How Can Civic Hacking Help Micro-businesses?

May 18, 2016

National Day of Civic Hacking on June 4th, D.C. Edition

The fourth installation of the National Day of Civic Hacking aims to be another stellar event, bringing together civic-minded innovators in cities across the nation under one big tent. Just as in years past, it will be powered by the passion of citizens to improve their communities, along with open government data and mentorship from groups like Code for America and numerous federal and local agencies. Visit for a full list of participating cities and challenges.

If you are in the D.C. area, you won’t want to miss an exciting event that will focus on helping “micro-businesses”, or enterprises with five or fewer employees. These companies have long been the backdrop of the economy, make up the majority of U.S. businesses, and are one of the primary ways minority groups break out of poverty. Sound like a cool topic? Reserve your spot now by registering at

Why Focus on Micro-businesses?

Here are three reasons why micro-businesses expand opportunity, setting up this year’s D.C. event to be one of the best ever:

  1. Local Business Success Makes Communities Stronger
An excerpt from the 2012 National Economic Council report on “Creating an Economy Built to Last” put it succinctly:

“America’s small businesses and entrepreneurs are the engine of our economy and one of our country’s greatest assets.”

Over the last two decades, small and new businesses have been responsible for creating 2 out of every 3 net new jobs, and today the country’s 28 million small firms employ 60 million Americans, half of the private sector workforce. When America’s small businesses are strong and growing, our communities are strong and growing.
  1. Micro-businesses are a Driving Force in Upward Mobility
<span style="line-height: 1.5">For minorities and immigrants, micro-businesses are helping to fuel the American dream. According to <a href=""></a>, studies show that 98% of all African American owned businesses are micro-businesses (those with five or fewer employees) and many of those businesses are also owned by women. In addition, the <a href="">Mercury News</a> notes that interest in opening a business is especially high among immigrants and refugees. Many have low incomes and less access to employment opportunities than the general population because they have limited English language skills, lack reliable transportation or an American diploma, and are still learning how American society works.</span>
  1. Local Businesses are the Backbone of Our Neighborhood Communities
<span style="line-height: 1.5">The American Independent Business Alliance (AMIBA) is a 501c3 non-profit organization dedicated to helping communities become more self-supporting and resilient through fostering a culture that values and supports independent business and local entrepreneurs. Their research has shown that the economic return in local markets from “indies” vs. “chains” is 48% to 13.6%, respectively. This highlights how small companies (which includes micro-businesses) are the backbone of our neighborhoods’ economic vitality.</span>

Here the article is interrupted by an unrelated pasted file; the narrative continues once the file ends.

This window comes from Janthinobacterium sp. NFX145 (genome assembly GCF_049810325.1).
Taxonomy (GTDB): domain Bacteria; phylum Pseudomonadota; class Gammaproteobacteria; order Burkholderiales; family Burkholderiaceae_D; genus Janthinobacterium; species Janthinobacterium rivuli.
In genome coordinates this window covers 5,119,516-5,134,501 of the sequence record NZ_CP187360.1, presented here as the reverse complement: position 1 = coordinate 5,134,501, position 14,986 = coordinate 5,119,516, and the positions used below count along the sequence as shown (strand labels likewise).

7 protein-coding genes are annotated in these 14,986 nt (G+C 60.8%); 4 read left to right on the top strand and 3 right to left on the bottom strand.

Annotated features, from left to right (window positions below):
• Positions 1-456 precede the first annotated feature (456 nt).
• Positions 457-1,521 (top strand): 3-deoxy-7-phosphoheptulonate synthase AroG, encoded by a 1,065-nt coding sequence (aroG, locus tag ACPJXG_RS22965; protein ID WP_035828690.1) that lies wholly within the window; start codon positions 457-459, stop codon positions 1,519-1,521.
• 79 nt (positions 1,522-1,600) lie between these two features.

How Can Civic Hacking Help?

Female small business owner standing in front of her open coffee shop

Civic hacking can help uncover product and service opportunities to fill in gaps that micro-businesses face in achieving success. There is a very strong correlation to the amount of small business counseling a company receives, and their likelihood of success after first five years. The Aspen Institute’s “Facts about Business Ownership” states that 88 percent of entrepreneurs who gained small business counseling were still in business after five years, whereas 50 percent of entrepreneurs who did not receive this training were out of business.

How will we tackle this on June 4th? Two concepts to think about will be “nudging” and helping “scale” counseling.

  • “Nudging”—Behavioral interventions have been shown to help individuals around and below the poverty line make better decisions. The Behavioral Interventions to Advance Self-Sufficiency (BIAS) project (applied) a behavioral economics lens to examine programs that serve poor and vulnerable families in the United States. They used a variety of scaleable “nudges,” a term used to describe decision-assisting designs that guide human behavior towards making improved choices—towards reducing late child support payments. In their work, they demonstrate that low-cost, low-effort behavioral interventions can improve outcomes for this target audience.
  • “Scaling Counseling”—Given that there can’t be a National Day of Civic Hacking every weekend, how might we bring the energy of this community of hackers to have a positive impact in the everyday lives of micro-businesses? How can we combine the promise of the simple “nudge” with open data and open source software?

Let’s find out together on Saturday June 4, 2016. In an all day event in downtown D.C., we join forces to create a meaningful impact on both D.C.’s neighborhoods, but—potentially—struggling neighborhoods all over the world.

Register for the D.C. event.

In Partnership with




General Assembly D.C.

Project Hope

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@microsoftJack Bienko is the Deputy for Entrepreneurship Education at the U.S. Small Business Administration.